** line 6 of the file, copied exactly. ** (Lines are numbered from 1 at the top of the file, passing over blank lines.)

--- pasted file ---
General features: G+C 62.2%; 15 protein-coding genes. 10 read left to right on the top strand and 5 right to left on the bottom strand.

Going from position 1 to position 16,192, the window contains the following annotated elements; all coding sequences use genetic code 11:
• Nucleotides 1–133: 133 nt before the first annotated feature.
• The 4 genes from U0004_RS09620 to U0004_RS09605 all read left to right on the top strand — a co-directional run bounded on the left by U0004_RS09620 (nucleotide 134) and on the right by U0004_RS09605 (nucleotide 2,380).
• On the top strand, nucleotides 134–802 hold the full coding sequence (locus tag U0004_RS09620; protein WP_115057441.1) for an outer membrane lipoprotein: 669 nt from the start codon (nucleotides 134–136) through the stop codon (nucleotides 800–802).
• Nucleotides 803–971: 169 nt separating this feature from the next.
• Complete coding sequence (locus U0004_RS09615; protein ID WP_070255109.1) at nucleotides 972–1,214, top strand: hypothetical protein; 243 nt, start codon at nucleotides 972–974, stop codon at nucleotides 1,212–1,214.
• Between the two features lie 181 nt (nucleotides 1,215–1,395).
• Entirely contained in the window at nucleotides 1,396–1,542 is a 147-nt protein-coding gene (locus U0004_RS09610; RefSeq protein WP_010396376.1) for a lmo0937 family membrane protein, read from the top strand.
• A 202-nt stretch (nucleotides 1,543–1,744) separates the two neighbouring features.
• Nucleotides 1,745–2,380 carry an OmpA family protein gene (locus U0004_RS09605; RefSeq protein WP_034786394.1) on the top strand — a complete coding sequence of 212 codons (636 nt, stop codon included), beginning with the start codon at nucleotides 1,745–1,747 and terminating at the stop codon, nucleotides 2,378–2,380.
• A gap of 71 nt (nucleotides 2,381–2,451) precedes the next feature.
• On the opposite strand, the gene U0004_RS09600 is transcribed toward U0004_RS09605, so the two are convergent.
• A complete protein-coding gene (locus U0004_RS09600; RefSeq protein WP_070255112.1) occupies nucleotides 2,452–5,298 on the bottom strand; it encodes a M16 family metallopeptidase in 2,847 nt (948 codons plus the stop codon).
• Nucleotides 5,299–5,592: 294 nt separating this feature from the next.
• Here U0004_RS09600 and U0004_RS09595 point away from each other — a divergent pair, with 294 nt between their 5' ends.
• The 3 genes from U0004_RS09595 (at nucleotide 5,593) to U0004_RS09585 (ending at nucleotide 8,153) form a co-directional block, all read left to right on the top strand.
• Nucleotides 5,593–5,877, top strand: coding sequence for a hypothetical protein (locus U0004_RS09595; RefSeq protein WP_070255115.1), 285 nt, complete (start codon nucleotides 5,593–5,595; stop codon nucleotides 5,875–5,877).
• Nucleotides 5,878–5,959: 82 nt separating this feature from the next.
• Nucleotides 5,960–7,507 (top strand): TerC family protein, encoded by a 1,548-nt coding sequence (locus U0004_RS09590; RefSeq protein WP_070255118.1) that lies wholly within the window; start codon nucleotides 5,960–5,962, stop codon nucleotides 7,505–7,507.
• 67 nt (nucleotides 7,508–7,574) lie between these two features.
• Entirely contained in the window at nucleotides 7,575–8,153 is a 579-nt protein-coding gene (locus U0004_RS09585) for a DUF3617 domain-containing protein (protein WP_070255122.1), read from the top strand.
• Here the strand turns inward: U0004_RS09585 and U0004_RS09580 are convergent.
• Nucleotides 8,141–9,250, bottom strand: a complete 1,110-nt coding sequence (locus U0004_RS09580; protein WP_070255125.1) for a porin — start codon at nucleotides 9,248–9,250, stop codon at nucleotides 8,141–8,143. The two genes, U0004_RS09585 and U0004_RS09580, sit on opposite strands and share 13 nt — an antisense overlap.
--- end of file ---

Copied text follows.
• Nucleotides 803–971: 169 nt separating this feature from the next.